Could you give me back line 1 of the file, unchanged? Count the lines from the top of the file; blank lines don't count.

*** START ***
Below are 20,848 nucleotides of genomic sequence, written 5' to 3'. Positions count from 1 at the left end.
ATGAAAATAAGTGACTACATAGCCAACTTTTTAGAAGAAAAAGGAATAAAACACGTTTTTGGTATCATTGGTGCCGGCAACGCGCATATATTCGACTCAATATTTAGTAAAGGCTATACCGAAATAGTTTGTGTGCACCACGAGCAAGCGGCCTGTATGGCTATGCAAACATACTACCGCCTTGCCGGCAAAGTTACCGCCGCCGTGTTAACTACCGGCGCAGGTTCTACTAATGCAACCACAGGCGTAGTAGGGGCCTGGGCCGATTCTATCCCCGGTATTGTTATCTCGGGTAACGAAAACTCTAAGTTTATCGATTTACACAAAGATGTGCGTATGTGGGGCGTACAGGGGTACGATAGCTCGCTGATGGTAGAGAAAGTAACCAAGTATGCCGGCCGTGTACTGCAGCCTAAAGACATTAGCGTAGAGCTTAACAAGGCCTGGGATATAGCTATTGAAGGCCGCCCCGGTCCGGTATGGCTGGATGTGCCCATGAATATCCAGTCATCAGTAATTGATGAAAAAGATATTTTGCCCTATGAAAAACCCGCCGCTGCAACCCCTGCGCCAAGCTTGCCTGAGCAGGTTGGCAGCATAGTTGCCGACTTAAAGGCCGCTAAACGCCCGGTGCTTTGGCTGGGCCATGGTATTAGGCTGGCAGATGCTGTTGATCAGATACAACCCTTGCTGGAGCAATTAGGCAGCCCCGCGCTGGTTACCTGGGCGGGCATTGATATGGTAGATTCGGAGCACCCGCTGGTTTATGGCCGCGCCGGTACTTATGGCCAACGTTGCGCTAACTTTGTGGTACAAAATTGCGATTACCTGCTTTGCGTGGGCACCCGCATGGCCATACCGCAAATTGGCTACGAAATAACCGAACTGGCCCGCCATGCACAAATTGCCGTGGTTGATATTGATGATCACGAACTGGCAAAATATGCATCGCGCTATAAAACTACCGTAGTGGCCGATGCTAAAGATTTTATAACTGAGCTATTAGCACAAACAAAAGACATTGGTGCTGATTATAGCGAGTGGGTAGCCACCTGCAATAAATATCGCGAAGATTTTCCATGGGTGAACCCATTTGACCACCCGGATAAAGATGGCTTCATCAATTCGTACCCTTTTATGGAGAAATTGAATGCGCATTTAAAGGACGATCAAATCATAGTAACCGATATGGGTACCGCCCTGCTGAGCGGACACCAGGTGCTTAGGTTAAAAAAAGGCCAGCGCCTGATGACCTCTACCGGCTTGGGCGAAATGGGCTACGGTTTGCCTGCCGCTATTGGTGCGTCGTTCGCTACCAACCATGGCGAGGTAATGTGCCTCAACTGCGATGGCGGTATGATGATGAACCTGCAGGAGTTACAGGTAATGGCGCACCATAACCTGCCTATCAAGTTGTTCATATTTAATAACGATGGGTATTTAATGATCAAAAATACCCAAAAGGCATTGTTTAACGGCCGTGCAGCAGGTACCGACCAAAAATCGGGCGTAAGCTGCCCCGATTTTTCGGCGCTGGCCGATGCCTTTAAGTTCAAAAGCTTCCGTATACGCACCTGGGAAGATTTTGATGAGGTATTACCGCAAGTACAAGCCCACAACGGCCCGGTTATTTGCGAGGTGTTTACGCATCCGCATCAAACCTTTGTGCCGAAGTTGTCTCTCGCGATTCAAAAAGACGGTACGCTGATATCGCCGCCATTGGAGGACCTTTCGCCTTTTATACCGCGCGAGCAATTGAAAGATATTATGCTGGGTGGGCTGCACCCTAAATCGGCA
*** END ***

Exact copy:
Below are 20,848 nucleotides of genomic sequence, written 5' to 3'. Positions count from 1 at the left end.